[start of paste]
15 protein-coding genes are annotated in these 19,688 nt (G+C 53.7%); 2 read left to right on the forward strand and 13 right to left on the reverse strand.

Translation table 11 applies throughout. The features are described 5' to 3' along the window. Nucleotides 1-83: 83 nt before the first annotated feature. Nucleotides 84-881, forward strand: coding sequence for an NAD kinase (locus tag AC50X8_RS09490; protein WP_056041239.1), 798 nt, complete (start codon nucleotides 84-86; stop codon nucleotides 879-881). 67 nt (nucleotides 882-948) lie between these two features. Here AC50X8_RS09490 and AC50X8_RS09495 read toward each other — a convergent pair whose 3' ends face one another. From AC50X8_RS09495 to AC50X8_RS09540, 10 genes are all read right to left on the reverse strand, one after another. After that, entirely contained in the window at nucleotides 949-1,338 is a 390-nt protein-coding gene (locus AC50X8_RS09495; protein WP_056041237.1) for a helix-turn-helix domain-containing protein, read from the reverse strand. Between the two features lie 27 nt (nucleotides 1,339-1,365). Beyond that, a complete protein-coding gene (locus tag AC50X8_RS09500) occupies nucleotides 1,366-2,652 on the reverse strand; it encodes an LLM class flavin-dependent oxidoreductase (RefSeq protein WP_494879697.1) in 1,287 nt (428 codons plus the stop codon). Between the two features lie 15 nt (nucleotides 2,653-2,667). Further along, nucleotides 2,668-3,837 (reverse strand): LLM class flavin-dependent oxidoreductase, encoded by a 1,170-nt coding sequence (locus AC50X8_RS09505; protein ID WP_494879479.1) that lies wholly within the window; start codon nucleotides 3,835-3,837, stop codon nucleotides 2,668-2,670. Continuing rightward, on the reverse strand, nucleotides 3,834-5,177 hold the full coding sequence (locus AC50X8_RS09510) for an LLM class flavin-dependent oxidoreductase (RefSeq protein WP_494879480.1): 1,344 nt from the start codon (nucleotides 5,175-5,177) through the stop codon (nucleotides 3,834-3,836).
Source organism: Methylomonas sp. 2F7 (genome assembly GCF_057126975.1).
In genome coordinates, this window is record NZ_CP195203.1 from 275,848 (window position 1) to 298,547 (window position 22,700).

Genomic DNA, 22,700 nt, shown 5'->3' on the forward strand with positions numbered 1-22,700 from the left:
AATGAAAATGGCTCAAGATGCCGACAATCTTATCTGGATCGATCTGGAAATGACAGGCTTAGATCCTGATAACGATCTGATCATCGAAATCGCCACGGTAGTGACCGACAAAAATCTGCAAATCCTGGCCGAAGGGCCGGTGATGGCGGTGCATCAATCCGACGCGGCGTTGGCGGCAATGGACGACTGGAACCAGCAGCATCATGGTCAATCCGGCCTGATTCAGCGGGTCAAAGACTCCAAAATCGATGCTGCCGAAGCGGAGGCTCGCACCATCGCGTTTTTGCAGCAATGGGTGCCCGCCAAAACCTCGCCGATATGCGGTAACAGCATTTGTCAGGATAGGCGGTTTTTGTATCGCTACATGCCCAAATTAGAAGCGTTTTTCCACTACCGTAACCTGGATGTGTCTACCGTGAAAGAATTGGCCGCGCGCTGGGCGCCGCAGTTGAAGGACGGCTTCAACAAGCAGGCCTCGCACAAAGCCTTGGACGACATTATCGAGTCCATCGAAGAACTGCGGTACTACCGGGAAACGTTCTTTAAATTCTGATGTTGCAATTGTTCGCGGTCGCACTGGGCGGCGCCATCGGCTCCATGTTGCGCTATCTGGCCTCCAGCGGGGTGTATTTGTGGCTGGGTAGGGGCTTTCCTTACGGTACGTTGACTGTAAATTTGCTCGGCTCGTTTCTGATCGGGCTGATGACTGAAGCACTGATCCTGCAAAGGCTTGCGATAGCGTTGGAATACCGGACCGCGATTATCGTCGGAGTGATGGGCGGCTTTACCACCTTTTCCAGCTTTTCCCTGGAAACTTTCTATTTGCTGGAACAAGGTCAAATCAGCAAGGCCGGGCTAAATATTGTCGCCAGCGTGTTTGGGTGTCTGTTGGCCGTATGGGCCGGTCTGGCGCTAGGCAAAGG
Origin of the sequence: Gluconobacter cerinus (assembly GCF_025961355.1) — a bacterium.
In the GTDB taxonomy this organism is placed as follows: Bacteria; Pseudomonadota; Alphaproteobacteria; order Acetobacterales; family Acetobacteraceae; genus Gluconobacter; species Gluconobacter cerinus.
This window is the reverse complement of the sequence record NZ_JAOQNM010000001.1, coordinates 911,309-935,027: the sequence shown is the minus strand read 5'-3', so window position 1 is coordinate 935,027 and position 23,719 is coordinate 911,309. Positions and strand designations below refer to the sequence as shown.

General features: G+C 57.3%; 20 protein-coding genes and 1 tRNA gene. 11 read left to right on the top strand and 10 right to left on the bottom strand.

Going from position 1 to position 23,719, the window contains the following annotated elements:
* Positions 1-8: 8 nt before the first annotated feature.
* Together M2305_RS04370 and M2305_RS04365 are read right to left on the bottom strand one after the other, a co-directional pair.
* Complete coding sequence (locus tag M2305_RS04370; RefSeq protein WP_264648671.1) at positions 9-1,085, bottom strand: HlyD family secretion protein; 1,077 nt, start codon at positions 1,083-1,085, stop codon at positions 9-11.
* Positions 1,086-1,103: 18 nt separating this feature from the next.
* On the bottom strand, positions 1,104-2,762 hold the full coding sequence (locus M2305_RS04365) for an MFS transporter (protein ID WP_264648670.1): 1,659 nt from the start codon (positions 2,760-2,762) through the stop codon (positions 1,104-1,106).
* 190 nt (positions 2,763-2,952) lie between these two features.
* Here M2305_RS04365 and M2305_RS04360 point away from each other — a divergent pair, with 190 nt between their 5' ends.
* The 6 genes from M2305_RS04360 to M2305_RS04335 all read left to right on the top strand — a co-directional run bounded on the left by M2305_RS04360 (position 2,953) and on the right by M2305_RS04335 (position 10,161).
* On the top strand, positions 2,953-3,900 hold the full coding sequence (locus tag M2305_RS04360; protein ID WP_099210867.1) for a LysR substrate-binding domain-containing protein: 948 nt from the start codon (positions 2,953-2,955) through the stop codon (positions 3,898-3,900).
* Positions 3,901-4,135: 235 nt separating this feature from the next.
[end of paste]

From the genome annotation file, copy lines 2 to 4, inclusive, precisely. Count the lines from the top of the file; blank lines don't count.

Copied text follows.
Translation table 11 applies throughout. The features are described 5' to 3' along the window. Nucleotides 1-83: 83 nt before the first annotated feature. Nucleotides 84-881, forward strand: coding sequence for an NAD kinase (locus tag AC50X8_RS09490; protein WP_056041239.1), 798 nt, complete (start codon nucleotides 84-86; stop codon nucleotides 879-881). 67 nt (nucleotides 882-948) lie between these two features. Here AC50X8_RS09490 and AC50X8_RS09495 read toward each other — a convergent pair whose 3' ends face one another. From AC50X8_RS09495 to AC50X8_RS09540, 10 genes are all read right to left on the reverse strand, one after another. After that, entirely contained in the window at nucleotides 949-1,338 is a 390-nt protein-coding gene (locus AC50X8_RS09495; protein WP_056041237.1) for a helix-turn-helix domain-containing protein, read from the reverse strand. Between the two features lie 27 nt (nucleotides 1,339-1,365). Beyond that, a complete protein-coding gene (locus tag AC50X8_RS09500) occupies nucleotides 1,366-2,652 on the reverse strand; it encodes an LLM class flavin-dependent oxidoreductase (RefSeq protein WP_494879697.1) in 1,287 nt (428 codons plus the stop codon). Between the two features lie 15 nt (nucleotides 2,653-2,667). Further along, nucleotides 2,668-3,837 (reverse strand): LLM class flavin-dependent oxidoreductase, encoded by a 1,170-nt coding sequence (locus AC50X8_RS09505; protein ID WP_494879479.1) that lies wholly within the window; start codon nucleotides 3,835-3,837, stop codon nucleotides 2,668-2,670. Continuing rightward, on the reverse strand, nucleotides 3,834-5,177 hold the full coding sequence (locus AC50X8_RS09510) for an LLM class flavin-dependent oxidoreductase (RefSeq protein WP_494879480.1): 1,344 nt from the start codon (nucleotides 5,175-5,177) through the stop codon (nucleotides 3,834-3,836).
Source organism: Methylomonas sp. 2F7 (genome assembly GCF_057126975.1).
In genome coordinates, this window is record NZ_CP195203.1 from 275,848 (window position 1) to 298,547 (window position 22,700).